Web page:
For those of us who thrive on politics, there are certain watershed moments that convince us immediately when a candidate has just won or lost an election. My first such memory took place in 1960. John F. Kennedy was debating Richard Nixon. I remember watching that debate with my dad on our old black-and-white Philco and thinking to myself, “Nixon sure is sweating a lot. That doesn’t look good.” It wasn’t, and he lost.
In 1968, Mitt Romney’s father, George, then governor of Michigan, was a leading candidate for president — until he said he had been “brainwashed” concerning the Vietnam War. Nixon, not Romney, became the GOP nominee, and was elected president later that year.
Sen. Ed Muskie was on his way to the 1972 Democratic nomination until he delivered a tearful speech about some unpleasant things that had been said about his wife. He lost the nomination to the hapless, leftwing George McGovern.
Fast-forward to 1976. Jimmy Carter was debating the accidental president, Gerald Ford, who said that Poland was not under Soviet domination and never would be as long as he was in the White House. Say what? Checkmate, Carter.
Four years later, Democrats sought to convince voters that Ronald Reagan was a nuclear cowboy so they could brand him as a dangerous extremist like they had Barry Goldwater 16 years earlier. I remember laughing out loud when I heard Carter say, “I asked my daughter, Amy, what issue concerned her most, and she said, ‘Daddy, it’s nuclear proliferation.’” Bye-bye, White House. Hello, Habitat for Humanity.
Walter Mondale had two defining moments in 1984. The first came during his acceptance speech at the Democrat convention, when he said, “Ronald Reagan will raise your taxes. So will I. The difference is, he won’t tell you. I just did.”
The other moment is the stuff of political legend. In his first debate with Mondale, the 73-year-old Reagan seemed to falter a time or two. During their second debate, the Gipper was asked about concerns over his age, to which he famously replied, “I am not going to make age an issue in this campaign. I will not, for political purposes, exploit my opponent’s youth and inexperience.” Mondale laughed. The press laughed. America laughed. And the election was over. Reagan won 49 states.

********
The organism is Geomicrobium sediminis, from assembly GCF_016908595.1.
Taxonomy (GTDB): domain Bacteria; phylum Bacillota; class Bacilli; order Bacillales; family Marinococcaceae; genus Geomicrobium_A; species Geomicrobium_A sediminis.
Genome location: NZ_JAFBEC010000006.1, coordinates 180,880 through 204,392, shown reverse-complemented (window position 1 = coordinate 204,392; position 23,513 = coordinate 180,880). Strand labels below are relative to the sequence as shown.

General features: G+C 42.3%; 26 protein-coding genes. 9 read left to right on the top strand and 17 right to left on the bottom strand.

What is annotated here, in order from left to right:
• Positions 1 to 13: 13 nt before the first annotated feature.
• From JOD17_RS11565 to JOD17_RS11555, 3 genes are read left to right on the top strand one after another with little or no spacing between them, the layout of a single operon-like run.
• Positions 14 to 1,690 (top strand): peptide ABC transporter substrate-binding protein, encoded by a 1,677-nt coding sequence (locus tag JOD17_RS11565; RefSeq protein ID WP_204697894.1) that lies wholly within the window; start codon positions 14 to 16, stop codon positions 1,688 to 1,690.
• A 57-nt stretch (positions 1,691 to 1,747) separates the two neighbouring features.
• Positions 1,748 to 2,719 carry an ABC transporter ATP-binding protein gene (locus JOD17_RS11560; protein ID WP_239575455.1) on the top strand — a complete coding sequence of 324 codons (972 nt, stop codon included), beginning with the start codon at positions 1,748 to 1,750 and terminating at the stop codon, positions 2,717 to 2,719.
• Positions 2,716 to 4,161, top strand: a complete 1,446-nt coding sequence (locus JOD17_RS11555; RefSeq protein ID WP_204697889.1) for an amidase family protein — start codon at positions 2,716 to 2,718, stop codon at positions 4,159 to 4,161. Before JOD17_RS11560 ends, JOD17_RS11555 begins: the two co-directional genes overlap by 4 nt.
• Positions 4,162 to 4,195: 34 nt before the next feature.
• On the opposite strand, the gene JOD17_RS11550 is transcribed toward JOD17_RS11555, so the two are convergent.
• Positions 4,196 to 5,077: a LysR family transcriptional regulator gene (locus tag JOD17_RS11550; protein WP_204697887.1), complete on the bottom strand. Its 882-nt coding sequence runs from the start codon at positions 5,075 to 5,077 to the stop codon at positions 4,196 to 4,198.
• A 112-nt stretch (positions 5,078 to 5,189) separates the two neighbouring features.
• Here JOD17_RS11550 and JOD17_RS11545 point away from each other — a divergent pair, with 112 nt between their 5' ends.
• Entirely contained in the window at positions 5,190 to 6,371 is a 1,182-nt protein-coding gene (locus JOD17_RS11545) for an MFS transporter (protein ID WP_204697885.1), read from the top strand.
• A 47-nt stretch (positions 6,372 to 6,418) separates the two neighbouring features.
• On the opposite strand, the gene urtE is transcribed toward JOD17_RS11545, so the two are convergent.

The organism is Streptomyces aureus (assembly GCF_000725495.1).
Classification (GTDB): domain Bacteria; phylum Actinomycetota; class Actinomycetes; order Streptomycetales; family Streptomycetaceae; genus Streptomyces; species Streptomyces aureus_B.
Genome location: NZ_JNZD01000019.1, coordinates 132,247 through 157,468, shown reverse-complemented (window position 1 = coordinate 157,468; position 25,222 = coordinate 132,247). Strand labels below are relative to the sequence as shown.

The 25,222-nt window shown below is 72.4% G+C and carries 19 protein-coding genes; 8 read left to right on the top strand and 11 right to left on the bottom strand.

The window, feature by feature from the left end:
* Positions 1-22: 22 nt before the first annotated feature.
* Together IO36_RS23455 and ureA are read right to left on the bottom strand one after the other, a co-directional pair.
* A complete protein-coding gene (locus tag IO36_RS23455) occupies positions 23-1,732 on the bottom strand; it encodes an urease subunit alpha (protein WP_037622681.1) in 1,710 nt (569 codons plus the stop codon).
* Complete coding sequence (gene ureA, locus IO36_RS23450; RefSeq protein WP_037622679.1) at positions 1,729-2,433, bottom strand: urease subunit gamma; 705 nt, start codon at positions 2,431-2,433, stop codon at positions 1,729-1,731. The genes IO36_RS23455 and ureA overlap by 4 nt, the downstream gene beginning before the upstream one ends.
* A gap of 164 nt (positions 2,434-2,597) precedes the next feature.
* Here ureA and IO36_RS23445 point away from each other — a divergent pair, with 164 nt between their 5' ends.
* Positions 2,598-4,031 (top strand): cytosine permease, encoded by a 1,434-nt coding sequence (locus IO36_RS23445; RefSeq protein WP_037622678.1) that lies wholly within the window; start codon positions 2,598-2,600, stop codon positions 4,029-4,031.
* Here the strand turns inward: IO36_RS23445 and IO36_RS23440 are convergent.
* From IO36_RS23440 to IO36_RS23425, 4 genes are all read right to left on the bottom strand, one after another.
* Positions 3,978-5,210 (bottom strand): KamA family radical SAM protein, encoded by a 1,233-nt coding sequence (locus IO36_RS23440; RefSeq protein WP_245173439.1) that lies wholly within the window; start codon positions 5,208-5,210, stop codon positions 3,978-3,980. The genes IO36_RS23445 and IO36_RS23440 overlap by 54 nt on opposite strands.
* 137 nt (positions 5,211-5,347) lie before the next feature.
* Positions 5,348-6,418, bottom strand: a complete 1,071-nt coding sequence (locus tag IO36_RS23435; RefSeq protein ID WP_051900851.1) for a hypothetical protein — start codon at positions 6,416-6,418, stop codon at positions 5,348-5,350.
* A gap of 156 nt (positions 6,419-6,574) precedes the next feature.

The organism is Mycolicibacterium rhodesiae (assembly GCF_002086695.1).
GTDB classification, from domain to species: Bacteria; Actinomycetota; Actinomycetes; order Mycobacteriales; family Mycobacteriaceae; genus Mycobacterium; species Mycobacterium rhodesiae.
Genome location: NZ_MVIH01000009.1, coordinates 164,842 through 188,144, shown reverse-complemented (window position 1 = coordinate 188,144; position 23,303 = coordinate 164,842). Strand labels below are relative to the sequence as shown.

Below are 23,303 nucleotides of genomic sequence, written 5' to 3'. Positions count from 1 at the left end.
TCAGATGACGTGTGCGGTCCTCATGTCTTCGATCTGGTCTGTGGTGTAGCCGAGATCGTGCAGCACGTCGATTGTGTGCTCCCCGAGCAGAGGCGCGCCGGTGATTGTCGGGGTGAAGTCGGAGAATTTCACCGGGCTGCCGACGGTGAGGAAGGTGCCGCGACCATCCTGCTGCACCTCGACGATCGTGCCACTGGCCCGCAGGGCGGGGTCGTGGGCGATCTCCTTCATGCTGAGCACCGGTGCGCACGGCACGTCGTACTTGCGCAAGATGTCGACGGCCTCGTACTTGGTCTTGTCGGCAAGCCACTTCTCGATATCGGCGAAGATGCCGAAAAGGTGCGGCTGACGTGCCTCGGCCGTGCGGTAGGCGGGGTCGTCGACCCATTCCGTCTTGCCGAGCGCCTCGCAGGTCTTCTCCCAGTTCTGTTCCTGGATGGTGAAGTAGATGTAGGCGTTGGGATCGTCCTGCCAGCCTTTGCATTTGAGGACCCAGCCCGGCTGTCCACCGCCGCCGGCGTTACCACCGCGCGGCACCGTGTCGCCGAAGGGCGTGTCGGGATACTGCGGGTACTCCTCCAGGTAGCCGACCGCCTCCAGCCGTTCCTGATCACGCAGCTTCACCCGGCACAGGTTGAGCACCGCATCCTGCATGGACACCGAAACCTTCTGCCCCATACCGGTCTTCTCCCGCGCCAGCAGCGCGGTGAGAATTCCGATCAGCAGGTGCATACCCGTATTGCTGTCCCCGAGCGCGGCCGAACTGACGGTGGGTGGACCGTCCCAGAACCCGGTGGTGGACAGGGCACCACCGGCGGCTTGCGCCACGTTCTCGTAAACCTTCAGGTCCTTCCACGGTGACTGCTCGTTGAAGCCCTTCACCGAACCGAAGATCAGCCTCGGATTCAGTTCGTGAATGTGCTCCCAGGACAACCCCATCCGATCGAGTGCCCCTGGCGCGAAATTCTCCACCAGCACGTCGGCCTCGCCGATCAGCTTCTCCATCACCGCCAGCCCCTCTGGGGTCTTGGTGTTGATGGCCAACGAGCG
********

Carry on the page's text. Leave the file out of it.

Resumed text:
In 1988, some genius in the Michael Dukakis campaign decided it would be a good photo op to have the little guy drive around in a tank looking like Snoopy. Bad idea.
In 1992, George H.W. Bush made the fatal mistake of looking at his watch during a debate with Bill Clinton and Ross Perot. The camera caught it, and that “I’d really rather be somewhere else” message was instantaneous.
In the 2000 race, Al Gore made a deliberate point of sighing repeatedly into his microphone, and invading George W. Bush’s personal space during one of their debates.
Howard Dean’s concession after the Iowa caucuses in 2004 became known as the “I have a scream speech.” His meltdown on stage became fodder for late night comics and was watched endlessly on the Internet. The incident destroyed what was left of his campaign.
So far this year, Herman Cain had to ask a reporter to remind him of President Obama’s position on the uprising in Libya, and Rick Perry has had more cringing gaffes and bloopers than anyone in recent memory.
Which brings us to Mitt Romney’s big wager. During a recent GOP debate, the fading former frontrunner tried to make a $10,000 bet with Perry over something Romney wrote in his book. Perry, who seemed taken aback at the suggestion, told Romney, “I’m not in the betting business.”
Nor should Romney be. The life savings of many Americans does not amount to the sum Romney so casually offered to wager. Whether this turns out to be a candidacy-killing moment for Romney remains to be seen, but with his net worth estimated in the hundreds of millions of dollars, this is a man with a tin ear.
Reportedly, Ann Romney, the candidate’s wife, told him after the debate, “There are some things you do really well. Betting is not one of them.”